Supervisory Practices Regarding Depository Institutions and Borrowers Affected By Severe Winter Weather in Kentucky and Arkansas
The Federal Deposit Insurance Corporation (FDIC) recognizes the serious impact of the recent severe winter storms on the customers and operations of financial institutions in Kentucky and Arkansas and will provide regulatory assistance to institutions subject to its supervision. These initiatives will provide regulatory relief and facilitate recovery. The FDIC encourages depository institutions in the affected disaster areas to meet the financial services needs of their communities.
The affected areas in Arkansas are the counties of Baxter, Benton, Boone, Carroll, Clay, Cleburne, Conway, Craighead, Crawford, Crittenden, Cross, Faulkner, Franklin, Fulton, Garland, Greene, Independence, Izard, Jackson, Johnson, Lawrence, Logan, Lonoke, Madison, Marion, Mississippi, Monroe, Montgomery, Newton, Perry, Poinsett, Polk, Pope, Prairie, Pulaski, Randolph, St. Francis, Saline, Scott, Searcy, Sebastian, Sharp, Stone, Van Buren, Washington, White, Woodruff, and Yell.
Lending. Bankers should work constructively with borrowers in communities affected by the severe winter weather. The FDIC realizes that the effects of natural disasters on local businesses and individuals are often transitory, and that prudent efforts to adjust or alter terms on existing loans in affected areas should not be subject to examiner criticism. In supervising institutions impacted by the severe weather, the FDIC will consider the unusual circumstances they face. The FDIC recognizes that efforts to work with borrowers in communities under stress can be consistent with safe and sound banking practices as well as in the public interest.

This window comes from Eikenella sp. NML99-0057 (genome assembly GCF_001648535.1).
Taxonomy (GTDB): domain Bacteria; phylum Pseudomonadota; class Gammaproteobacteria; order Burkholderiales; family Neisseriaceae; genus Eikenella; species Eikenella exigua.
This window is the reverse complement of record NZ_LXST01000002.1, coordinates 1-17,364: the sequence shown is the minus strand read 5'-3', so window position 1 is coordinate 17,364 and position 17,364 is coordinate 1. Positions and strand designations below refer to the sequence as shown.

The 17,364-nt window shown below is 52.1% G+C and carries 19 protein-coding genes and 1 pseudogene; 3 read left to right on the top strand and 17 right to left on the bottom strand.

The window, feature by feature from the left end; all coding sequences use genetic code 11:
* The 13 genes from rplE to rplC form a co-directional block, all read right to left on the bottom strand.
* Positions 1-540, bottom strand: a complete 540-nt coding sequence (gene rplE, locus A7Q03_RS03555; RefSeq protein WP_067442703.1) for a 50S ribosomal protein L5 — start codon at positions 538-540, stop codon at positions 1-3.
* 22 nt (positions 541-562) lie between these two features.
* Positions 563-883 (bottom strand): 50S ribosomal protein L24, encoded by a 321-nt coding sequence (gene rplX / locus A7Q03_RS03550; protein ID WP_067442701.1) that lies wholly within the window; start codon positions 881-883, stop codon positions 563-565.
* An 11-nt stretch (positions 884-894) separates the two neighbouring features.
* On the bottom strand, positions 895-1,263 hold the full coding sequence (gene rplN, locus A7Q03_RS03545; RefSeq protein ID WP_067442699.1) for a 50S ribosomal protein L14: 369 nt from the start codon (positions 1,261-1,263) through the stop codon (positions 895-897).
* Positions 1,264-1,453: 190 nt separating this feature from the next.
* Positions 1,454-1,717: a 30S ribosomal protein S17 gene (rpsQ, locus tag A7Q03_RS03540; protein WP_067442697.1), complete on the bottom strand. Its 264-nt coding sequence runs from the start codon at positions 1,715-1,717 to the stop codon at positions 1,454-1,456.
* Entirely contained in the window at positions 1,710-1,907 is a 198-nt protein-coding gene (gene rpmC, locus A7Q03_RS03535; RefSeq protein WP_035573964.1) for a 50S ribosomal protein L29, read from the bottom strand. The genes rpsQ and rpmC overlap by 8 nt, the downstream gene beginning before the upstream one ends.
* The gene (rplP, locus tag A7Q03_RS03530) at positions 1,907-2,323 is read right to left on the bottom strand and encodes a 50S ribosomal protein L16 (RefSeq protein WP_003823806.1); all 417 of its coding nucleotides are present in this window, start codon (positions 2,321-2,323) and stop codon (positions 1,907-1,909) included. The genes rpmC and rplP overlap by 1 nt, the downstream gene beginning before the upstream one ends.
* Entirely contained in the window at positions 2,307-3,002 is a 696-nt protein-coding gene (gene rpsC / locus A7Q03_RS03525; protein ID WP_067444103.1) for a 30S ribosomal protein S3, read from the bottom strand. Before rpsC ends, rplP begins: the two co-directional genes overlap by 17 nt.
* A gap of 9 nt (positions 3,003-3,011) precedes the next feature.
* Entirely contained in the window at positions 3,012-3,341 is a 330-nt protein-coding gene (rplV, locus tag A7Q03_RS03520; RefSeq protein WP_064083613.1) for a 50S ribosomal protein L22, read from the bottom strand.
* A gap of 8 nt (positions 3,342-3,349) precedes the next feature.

Investments. Bankers should monitor municipal securities and loans affected by the severe weather. The FDIC realizes that local government projects may be negatively impacted. Appropriate monitoring and prudent efforts to stabilize such investments are encouraged.
Reporting Requirements. FDIC-supervised institutions affected by the severe weather should notify their respective FDIC Regional Office if they expect a delay in filing their Reports of Income and Condition (Call Reports) or other reports. The FDIC will consider any causes beyond the control of a reporting institution in determining the length of an acceptable filing delay.
Publishing Requirements. The FDIC understands damage caused by the severe weather may affect compliance with publishing and other requirements for branch closings, relocations, and temporary facilities under various laws and regulations. Banks experiencing disaster-related difficulties in complying with any publishing or other requirements should contact their respective Regional Office.
Consumer Laws. Regarding consumer loans, Regulation Z provides consumers an option to waive or modify the three-day rescission period when a "bona fide personal financial emergency" exists. To exercise this option, the consumer must provide the lender with a statement describing the emergency in accordance with the regulation.
Temporary Banking Facilities. The Chicago and Dallas Regional Offices will expedite any request to operate temporary banking facilities by an institution whose offices have been damaged or that wishes to provide more convenient availability of services to those affected by the severe winter weather. In most cases, a telephone notice to the Regional Office will suffice initially, and necessary written notification can be submitted later.